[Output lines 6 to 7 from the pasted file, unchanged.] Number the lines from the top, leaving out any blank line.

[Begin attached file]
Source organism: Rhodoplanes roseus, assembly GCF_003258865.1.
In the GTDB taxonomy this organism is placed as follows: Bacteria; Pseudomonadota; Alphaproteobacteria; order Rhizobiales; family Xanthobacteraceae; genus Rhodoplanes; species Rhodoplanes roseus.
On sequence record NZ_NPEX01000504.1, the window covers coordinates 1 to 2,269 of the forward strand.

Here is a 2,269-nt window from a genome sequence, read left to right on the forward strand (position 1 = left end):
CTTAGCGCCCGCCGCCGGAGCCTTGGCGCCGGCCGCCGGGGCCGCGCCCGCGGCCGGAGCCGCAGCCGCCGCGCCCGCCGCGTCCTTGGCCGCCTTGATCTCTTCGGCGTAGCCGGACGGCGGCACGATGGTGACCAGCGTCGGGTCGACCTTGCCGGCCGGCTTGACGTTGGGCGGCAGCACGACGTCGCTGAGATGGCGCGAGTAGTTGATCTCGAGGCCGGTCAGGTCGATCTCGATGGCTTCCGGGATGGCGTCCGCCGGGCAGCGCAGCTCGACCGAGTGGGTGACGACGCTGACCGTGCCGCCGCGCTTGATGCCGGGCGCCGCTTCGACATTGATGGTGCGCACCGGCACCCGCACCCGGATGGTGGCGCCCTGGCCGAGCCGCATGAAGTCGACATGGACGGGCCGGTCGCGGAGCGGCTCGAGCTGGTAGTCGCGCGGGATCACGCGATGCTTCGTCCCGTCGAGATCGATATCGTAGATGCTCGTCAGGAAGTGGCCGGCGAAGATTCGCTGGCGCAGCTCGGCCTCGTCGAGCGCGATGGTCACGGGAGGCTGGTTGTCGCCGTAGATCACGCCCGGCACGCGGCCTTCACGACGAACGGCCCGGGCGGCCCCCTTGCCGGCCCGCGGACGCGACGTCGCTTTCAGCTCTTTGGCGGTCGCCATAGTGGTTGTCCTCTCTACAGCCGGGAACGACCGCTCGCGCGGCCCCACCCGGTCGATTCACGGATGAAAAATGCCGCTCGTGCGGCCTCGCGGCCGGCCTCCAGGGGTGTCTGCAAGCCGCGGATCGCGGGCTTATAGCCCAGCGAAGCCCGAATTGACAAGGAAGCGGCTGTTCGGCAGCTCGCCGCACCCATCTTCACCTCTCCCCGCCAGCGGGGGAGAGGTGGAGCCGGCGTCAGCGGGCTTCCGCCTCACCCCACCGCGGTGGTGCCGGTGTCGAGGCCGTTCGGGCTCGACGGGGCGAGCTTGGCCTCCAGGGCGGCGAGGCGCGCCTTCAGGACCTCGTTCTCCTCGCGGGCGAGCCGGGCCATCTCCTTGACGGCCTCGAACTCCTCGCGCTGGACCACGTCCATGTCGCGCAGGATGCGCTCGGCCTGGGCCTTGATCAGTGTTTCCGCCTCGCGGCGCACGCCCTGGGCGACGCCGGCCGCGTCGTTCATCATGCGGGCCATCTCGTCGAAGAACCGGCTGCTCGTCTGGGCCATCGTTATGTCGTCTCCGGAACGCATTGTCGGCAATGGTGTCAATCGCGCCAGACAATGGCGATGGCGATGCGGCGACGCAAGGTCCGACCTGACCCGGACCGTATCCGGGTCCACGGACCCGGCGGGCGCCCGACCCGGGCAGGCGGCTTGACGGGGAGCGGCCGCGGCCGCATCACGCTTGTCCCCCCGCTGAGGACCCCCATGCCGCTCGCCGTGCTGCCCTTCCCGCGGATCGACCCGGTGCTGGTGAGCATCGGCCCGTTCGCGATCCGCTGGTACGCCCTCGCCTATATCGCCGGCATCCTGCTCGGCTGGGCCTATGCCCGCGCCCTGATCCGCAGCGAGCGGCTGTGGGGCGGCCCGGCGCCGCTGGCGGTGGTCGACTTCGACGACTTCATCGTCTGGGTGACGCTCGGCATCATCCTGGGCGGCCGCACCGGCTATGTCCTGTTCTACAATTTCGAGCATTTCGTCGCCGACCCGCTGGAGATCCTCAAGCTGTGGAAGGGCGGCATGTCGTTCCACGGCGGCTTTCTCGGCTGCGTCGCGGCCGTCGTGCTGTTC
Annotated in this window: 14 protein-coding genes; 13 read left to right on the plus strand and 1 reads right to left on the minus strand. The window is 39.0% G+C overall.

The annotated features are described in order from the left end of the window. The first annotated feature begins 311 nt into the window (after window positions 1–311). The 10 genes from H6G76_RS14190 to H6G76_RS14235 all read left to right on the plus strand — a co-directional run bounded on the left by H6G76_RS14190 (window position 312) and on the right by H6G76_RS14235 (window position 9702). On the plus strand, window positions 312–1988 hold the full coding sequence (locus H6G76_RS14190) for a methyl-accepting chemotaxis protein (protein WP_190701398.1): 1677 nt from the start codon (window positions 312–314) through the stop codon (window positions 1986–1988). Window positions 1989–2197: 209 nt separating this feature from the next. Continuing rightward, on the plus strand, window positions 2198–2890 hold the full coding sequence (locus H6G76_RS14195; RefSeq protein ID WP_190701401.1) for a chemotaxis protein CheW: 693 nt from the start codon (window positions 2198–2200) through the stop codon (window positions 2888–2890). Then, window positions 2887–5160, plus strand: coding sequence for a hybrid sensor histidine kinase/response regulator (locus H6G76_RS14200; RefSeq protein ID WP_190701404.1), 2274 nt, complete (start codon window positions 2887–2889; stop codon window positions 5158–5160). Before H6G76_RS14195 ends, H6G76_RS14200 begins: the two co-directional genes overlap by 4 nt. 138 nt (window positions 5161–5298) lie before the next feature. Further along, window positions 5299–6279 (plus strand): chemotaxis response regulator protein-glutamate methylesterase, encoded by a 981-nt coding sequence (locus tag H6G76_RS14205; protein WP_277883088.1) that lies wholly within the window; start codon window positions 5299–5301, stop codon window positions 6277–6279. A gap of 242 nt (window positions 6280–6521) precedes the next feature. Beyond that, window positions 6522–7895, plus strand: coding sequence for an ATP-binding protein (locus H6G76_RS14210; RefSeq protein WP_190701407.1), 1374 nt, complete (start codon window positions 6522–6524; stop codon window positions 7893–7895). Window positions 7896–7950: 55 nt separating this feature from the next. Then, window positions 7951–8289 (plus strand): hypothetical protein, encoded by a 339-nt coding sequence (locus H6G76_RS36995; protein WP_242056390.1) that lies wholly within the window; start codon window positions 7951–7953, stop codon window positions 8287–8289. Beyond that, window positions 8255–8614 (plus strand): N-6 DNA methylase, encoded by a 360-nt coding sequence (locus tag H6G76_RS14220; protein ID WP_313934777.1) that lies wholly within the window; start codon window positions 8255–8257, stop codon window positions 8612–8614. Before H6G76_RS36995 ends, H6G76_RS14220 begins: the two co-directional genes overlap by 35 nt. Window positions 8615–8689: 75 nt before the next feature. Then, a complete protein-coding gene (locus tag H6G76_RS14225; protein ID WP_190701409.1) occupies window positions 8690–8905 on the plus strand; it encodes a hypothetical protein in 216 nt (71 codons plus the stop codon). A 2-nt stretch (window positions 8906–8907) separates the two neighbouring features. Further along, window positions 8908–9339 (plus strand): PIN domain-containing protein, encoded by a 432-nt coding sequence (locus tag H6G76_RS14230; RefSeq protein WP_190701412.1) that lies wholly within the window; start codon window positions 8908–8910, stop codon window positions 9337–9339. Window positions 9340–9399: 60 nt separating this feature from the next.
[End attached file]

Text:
Annotated in this window: 14 protein-coding genes; 13 read left to right on the plus strand and 1 reads right to left on the minus strand. The window is 39.0% G+C overall.

The annotated features are described in order from the left end of the window. The first annotated feature begins 311 nt into the window (after window positions 1–311). The 10 genes from H6G76_RS14190 to H6G76_RS14235 all read left to right on the plus strand — a co-directional run bounded on the left by H6G76_RS14190 (window position 312) and on the right by H6G76_RS14235 (window position 9702). On the plus strand, window positions 312–1988 hold the full coding sequence (locus H6G76_RS14190) for a methyl-accepting chemotaxis protein (protein WP_190701398.1): 1677 nt from the start codon (window positions 312–314) through the stop codon (window positions 1986–1988). Window positions 1989–2197: 209 nt separating this feature from the next. Continuing rightward, on the plus strand, window positions 2198–2890 hold the full coding sequence (locus H6G76_RS14195; RefSeq protein ID WP_190701401.1) for a chemotaxis protein CheW: 693 nt from the start codon (window positions 2198–2200) through the stop codon (window positions 2888–2890). Then, window positions 2887–5160, plus strand: coding sequence for a hybrid sensor histidine kinase/response regulator (locus H6G76_RS14200; RefSeq protein ID WP_190701404.1), 2274 nt, complete (start codon window positions 2887–2889; stop codon window positions 5158–5160). Before H6G76_RS14195 ends, H6G76_RS14200 begins: the two co-directional genes overlap by 4 nt. 138 nt (window positions 5161–5298) lie before the next feature. Further along, window positions 5299–6279 (plus strand): chemotaxis response regulator protein-glutamate methylesterase, encoded by a 981-nt coding sequence (locus tag H6G76_RS14205; protein WP_277883088.1) that lies wholly within the window; start codon window positions 5299–5301, stop codon window positions 6277–6279. A gap of 242 nt (window positions 6280–6521) precedes the next feature. Beyond that, window positions 6522–7895, plus strand: coding sequence for an ATP-binding protein (locus H6G76_RS14210; RefSeq protein WP_190701407.1), 1374 nt, complete (start codon window positions 6522–6524; stop codon window positions 7893–7895). Window positions 7896–7950: 55 nt separating this feature from the next. Then, window positions 7951–8289 (plus strand): hypothetical protein, encoded by a 339-nt coding sequence (locus H6G76_RS36995; protein WP_242056390.1) that lies wholly within the window; start codon window positions 7951–7953, stop codon window positions 8287–8289. Beyond that, window positions 8255–8614 (plus strand): N-6 DNA methylase, encoded by a 360-nt coding sequence (locus tag H6G76_RS14220; protein ID WP_313934777.1) that lies wholly within the window; start codon window positions 8255–8257, stop codon window positions 8612–8614. Before H6G76_RS36995 ends, H6G76_RS14220 begins: the two co-directional genes overlap by 35 nt. Window positions 8615–8689: 75 nt before the next feature. Then, a complete protein-coding gene (locus tag H6G76_RS14225; protein ID WP_190701409.1) occupies window positions 8690–8905 on the plus strand; it encodes a hypothetical protein in 216 nt (71 codons plus the stop codon). A 2-nt stretch (window positions 8906–8907) separates the two neighbouring features. Further along, window positions 8908–9339 (plus strand): PIN domain-containing protein, encoded by a 432-nt coding sequence (locus tag H6G76_RS14230; RefSeq protein WP_190701412.1) that lies wholly within the window; start codon window positions 8908–8910, stop codon window positions 9337–9339. Window positions 9340–9399: 60 nt separating this feature from the next.